LEGO Star Wars II: The Original Trilogy (Gamecube) Review
When LEGO Star Wars was released last year the game was met with much acclaim, being a Star Wars game that broke away from the generic formula, providing an experience that was simple and easy to play and had a lot going for it in terms of fun factor. Now we bear witness to LEGO Star Wars II: The Original Trilogy, and as the name suggests this sequel focuses on the last three movies in the Star Wars film series, which are Episode IV: A New Hope, Episode V: The Empire Strikes Back and Episode VI: Return of the Jedi. LEGO Star Wars II achieves everything that the first game did and give players a chance to have a light-hearted run through the star wars universe with the added enjoyment of the choice to play by yourself or a with a mate in co-op.
First and foremost, the presentation of the LEGO Star Wars II game is excellent, even though everything in the game world is built and constructed of Lego. The game authentically recreates the scenes from the movies as well as the likeness of the characters. Cut scenes also maintain the same fade to blacks and swipe transfers as well. Overall the game boasts some pretty neat visual effects. The light sabers have very nice looking lighting effects and you should feel confident that the GameCube version has some of the best graphics of the bunch.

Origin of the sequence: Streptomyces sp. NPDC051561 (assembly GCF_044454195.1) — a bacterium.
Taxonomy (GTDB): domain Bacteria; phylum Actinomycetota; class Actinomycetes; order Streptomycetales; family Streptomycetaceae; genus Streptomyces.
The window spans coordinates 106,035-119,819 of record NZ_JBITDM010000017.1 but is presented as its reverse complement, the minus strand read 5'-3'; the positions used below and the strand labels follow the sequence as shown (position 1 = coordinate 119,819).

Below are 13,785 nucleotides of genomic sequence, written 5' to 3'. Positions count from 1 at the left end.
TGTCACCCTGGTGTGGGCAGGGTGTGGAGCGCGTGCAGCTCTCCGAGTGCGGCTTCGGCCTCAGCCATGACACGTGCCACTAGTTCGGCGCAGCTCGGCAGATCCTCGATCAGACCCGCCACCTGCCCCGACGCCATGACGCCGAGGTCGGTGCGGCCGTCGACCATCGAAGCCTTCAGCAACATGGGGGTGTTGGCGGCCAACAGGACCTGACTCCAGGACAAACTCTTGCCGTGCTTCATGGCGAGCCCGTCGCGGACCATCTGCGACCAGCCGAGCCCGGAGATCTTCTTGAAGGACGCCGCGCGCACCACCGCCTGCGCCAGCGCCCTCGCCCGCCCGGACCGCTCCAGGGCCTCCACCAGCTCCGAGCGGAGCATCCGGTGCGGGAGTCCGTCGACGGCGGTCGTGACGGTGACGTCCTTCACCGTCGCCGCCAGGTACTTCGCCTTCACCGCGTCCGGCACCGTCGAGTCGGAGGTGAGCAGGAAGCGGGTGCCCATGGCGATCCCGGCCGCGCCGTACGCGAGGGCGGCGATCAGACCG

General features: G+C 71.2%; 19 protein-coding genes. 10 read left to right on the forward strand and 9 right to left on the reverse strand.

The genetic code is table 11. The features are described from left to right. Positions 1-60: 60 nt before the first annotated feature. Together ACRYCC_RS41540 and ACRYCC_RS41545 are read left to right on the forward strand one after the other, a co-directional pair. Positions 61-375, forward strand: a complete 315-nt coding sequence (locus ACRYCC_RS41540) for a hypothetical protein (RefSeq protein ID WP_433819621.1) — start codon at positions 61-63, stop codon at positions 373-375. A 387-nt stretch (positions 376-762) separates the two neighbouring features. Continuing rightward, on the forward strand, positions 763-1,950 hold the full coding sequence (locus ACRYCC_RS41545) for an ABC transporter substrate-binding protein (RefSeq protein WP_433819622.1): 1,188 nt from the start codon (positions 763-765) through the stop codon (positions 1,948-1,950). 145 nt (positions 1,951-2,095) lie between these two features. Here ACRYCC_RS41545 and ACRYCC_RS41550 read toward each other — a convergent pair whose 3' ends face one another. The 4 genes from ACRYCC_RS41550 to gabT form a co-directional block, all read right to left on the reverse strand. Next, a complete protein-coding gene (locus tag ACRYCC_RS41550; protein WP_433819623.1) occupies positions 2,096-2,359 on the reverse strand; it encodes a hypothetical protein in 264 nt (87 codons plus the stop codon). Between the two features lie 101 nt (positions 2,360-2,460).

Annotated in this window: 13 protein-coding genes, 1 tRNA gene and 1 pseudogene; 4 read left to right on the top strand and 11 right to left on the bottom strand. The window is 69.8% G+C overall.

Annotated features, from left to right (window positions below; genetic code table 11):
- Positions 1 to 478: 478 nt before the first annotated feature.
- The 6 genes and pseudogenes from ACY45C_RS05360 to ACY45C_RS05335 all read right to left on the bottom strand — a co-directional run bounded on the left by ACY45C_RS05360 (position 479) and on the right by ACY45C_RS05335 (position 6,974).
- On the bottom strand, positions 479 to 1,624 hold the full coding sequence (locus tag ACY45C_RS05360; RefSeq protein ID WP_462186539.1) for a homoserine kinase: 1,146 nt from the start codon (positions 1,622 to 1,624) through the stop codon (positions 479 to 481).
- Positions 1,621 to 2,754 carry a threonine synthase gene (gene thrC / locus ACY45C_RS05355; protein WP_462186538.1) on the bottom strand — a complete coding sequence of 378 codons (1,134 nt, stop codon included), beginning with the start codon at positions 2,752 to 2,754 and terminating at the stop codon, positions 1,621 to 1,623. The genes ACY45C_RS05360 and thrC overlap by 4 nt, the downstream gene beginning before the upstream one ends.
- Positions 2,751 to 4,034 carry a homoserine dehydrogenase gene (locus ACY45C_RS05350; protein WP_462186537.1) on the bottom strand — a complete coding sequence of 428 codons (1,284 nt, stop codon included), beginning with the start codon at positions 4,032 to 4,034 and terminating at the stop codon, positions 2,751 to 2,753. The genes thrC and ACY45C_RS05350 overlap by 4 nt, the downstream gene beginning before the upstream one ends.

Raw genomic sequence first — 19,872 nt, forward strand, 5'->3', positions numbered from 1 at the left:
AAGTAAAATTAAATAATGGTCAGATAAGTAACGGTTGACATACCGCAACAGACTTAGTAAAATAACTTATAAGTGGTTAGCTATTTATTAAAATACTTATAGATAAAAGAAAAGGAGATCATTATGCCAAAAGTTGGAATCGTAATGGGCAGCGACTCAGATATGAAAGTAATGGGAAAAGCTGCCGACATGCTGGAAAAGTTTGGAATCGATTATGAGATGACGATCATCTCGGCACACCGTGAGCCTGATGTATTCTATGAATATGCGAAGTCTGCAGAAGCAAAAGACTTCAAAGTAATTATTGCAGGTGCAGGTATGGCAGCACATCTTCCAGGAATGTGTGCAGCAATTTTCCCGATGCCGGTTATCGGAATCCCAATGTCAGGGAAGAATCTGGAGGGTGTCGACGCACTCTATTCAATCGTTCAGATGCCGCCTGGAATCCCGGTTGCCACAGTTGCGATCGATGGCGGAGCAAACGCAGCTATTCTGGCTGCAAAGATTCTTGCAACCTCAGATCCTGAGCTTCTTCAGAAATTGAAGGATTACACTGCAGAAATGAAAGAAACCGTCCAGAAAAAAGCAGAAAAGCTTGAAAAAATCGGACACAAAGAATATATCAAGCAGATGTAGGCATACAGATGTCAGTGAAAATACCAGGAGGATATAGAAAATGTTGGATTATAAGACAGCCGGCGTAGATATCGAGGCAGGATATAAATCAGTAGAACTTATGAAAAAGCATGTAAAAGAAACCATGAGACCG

Couple with this the fact that it’s the cheapest version is an additional sweetener. Also, you’ll be happy to know that the game features 60hz mode and Widescreen, something rarely seen in third-party GameCube games and kudos to Travelers Tales for that. As one would expect with a Star Wars game, the game’s soundtrack is right up there with that of the movies. With full access to the entire original score, Lego Star Wars perfectly recreates the sound track as well as new ditties for the more comical parts of the game. Sound effects are also clear as crystal and authentically tailored from the movies, with Light Sabers, blasters, ships and droids all sounding like they should. The only thing sound wise that could be considered to detract from this generally high standard is the lack of voice acting. While full-blown voiceovers may perhaps have been too much, I do think it needed a bit more other then just grunting and murmuring would have provided a better experience. However that being said, the miming the characters do and their body language during cut scenes does somewhat fill the gap left by the lack of voices.